• The communication of religious ideas
  • Depiction of calendars and the exploration of man’s place in the cosmos
  • Demonstration of societal status and rank
  • Legitimisation and propaganda of state

Ancient art lays bare the concerns of Human Nature”

Professor Diana McDonald

Ancient art, in its way, is another means to read into the lives of ancient cultures. It tells us a great deal about their thoughts and responses to the world around them, and shows both similarity and diversity in human experience. Art allows us a peek into human struggles, adaptions and evolutions as they responded to the different conditions in which they lived around the world.

Humans used what they had and expressed what they saw and their understanding of the world around them.

The Universal Themes of Ancient Art

  1. Survival and Fertility – It will come as no surprise that this is what took up much of the ancient peoples thoughts and consideration. In fact, fertility gods are usually the first gods to be imagined. Some of the oldest figurines found have had some link back to fertility.
  2. Dominance and Rulership – Today, social hierarchy is the norm. However, back in ancient times this was a fairly new phenomena. As cultures settled, these small settlements grew into villages and eventually into towns. With growth came the need for organisation, which naturally led to the development of hierarchies. Art became visual propaganda for rulers. This is something we will explore in more detail later on in our Mesopotamian Unit Study.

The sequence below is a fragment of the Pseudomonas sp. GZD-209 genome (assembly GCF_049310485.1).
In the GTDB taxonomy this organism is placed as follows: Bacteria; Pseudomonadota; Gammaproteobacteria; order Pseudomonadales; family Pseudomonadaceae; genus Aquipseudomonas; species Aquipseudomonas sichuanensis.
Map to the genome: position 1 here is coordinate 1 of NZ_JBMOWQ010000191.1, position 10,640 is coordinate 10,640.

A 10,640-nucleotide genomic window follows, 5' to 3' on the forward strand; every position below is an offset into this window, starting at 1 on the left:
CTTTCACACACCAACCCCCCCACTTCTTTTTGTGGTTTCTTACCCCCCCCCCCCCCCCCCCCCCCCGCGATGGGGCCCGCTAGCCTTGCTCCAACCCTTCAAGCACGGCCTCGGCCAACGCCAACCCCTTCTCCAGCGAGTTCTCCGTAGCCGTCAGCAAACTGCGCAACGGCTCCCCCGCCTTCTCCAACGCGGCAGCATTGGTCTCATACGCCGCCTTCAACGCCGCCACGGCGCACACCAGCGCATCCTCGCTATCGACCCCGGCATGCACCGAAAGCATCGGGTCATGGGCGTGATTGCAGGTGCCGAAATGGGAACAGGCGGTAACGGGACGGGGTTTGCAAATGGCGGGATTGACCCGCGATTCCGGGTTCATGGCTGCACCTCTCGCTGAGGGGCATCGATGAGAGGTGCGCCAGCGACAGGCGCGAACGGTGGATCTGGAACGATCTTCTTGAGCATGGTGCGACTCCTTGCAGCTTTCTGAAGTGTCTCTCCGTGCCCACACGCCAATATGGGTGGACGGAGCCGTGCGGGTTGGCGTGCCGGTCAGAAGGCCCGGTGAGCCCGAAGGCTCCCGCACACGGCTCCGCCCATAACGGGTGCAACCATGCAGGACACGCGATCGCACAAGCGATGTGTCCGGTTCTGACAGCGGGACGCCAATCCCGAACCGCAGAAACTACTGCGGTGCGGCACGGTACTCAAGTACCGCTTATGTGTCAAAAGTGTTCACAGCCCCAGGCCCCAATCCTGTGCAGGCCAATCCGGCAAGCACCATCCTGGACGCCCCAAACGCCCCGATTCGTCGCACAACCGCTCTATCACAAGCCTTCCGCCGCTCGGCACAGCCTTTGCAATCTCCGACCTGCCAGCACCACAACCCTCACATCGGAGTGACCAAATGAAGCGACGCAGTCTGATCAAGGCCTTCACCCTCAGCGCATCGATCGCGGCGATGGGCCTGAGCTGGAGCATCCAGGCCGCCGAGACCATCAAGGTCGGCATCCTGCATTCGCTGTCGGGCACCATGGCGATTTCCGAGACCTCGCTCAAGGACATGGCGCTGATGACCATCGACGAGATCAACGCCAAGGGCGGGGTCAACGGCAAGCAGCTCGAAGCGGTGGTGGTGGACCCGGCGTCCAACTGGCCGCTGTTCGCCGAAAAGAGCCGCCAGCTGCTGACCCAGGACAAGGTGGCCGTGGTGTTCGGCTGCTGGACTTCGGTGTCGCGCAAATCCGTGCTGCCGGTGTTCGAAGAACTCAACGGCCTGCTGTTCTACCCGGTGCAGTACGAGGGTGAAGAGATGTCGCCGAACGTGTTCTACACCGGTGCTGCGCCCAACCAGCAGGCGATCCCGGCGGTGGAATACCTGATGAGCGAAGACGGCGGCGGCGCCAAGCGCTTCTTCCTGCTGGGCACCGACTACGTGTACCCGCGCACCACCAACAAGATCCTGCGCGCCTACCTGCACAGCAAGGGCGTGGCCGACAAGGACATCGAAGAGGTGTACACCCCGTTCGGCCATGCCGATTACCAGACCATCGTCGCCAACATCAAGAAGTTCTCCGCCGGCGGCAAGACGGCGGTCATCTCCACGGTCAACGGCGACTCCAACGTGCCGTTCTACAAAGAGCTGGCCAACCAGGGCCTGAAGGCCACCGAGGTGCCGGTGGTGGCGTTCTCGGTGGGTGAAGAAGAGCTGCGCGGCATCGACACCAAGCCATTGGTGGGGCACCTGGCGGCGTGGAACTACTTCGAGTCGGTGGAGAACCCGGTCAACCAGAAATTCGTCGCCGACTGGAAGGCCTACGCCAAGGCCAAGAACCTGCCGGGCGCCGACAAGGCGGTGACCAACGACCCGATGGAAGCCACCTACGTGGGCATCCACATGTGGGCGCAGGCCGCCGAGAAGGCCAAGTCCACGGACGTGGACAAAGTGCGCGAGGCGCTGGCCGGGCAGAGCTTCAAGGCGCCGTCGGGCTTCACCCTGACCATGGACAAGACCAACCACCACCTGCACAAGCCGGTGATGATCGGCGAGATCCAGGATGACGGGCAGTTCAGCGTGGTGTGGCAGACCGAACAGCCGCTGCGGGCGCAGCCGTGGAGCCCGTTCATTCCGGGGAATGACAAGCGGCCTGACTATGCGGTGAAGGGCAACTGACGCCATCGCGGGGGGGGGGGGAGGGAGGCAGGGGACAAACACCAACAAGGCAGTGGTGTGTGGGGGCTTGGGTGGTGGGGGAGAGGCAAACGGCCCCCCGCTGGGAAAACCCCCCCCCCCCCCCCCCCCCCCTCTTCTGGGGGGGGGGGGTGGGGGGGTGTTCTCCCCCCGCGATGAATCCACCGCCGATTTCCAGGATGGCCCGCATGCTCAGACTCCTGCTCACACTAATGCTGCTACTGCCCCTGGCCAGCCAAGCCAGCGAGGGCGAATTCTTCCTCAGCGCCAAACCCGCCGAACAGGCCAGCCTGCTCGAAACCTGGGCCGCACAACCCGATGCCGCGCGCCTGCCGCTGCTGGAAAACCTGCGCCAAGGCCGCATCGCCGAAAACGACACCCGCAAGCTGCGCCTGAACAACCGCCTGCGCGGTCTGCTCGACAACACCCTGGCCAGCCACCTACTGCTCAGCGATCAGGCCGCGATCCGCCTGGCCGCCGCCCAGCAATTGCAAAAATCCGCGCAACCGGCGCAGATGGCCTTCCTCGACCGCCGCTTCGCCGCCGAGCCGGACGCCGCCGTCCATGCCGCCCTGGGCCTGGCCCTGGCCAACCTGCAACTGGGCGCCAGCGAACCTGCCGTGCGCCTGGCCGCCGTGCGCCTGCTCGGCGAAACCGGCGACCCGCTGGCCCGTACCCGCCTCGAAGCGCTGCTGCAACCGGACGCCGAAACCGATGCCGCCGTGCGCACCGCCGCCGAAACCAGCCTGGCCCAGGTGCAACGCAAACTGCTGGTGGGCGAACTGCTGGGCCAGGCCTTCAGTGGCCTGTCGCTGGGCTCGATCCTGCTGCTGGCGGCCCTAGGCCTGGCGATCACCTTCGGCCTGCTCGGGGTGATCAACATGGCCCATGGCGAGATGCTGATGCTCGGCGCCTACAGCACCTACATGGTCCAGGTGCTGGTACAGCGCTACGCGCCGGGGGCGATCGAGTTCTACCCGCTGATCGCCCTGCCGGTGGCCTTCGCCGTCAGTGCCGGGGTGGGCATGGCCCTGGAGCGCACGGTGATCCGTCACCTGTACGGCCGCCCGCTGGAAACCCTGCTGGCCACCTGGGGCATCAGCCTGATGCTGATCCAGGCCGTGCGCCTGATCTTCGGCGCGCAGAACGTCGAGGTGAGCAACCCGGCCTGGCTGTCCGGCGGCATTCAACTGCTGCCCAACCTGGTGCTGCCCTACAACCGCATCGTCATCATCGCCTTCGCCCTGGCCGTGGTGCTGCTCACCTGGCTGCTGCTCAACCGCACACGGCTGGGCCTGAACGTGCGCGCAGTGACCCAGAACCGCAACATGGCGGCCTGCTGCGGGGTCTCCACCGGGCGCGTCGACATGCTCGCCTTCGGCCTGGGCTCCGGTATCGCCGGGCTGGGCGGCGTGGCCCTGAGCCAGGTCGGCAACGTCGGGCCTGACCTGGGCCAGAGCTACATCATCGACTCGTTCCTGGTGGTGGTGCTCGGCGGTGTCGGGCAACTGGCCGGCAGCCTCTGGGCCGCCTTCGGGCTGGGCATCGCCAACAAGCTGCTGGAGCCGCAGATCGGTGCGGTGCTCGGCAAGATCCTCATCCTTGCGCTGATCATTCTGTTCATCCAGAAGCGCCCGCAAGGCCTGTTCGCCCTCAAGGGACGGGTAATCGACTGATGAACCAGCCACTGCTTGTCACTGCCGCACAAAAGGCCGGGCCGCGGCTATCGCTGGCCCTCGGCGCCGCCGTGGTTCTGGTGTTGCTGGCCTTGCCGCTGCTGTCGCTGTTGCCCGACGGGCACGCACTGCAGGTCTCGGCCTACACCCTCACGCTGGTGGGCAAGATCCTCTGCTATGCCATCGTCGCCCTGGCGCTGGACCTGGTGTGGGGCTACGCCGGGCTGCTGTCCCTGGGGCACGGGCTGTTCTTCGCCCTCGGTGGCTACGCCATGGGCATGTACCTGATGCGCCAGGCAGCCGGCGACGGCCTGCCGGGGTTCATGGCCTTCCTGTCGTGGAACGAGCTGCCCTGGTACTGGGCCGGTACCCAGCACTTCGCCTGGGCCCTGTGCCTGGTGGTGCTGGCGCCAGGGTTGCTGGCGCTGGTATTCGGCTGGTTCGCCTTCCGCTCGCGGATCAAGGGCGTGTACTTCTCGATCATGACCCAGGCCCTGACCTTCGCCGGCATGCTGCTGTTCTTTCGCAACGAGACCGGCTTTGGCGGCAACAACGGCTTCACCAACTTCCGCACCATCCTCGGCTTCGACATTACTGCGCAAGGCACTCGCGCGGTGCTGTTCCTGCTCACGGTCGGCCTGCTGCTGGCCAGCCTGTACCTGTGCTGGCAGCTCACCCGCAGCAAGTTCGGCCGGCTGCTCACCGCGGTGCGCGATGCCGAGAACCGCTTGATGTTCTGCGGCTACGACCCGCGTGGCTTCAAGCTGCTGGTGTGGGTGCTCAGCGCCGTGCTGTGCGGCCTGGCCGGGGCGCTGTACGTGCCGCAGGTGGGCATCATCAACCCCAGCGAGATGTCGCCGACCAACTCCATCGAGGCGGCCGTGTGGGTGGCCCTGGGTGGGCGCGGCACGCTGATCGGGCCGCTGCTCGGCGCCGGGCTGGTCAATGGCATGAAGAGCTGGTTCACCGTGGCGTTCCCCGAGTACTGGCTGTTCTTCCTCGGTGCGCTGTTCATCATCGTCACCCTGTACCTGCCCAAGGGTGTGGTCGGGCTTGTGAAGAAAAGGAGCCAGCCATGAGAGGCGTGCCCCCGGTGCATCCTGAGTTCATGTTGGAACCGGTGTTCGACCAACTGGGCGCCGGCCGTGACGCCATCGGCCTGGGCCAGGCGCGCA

3. Warfare – This crops up time and time again, and we will be studying the well-known Standard of Ur. Warfare is linked heavily with territorial goals, as well as with dominance and leadership.
  4. Funerary Rites and Themes – This is a particularly important one because often grave goods and the like are some of the only items which survive from a particular tribe or settlement, and give huge insights into their lives and beliefs about life after death.
  5. Religious, Cosmic and Mythic – Seeking to explain the universe it shows us the complexity of ancient people’s comprehensive belief systems
  6. Animals – Animals are seen in all ancient art forms and are a pivotal subject to be displayed. It is this animal theme, primarily seen at Göbekli Tepe, that we shall be focusing on for this lesson.

Göbekli Tepe Art Displaying Animals

Ancient people represented the world around them as they saw and experienced it. They were, in many ways, much closer to nature than we are today. Their representations of it show their fear and respect for the animals they shared their part of the world with. The ancient people took this one step forward as they sought to explain the world in which they lived. Animals became a metaphorical means to do this, often pictured with gods, or even as gods.

The art found at Göbekli Tepe was almost exclusively animal based. One exception was the very large central pillars. These seem to display features of the male human figure popular at that time (belted, with hands).

Lets have a look at the art found at Göbekli Tepe…

1) T-Shaped Pillars central Megalithic monumental buildings

These are the most memorable part of Göbekli Tepe. You can watch the video below to see how we made our own model of Göbekli Tepe from clay, including the anthropological, albeit abstracted, human figures found on the largest of the pillars: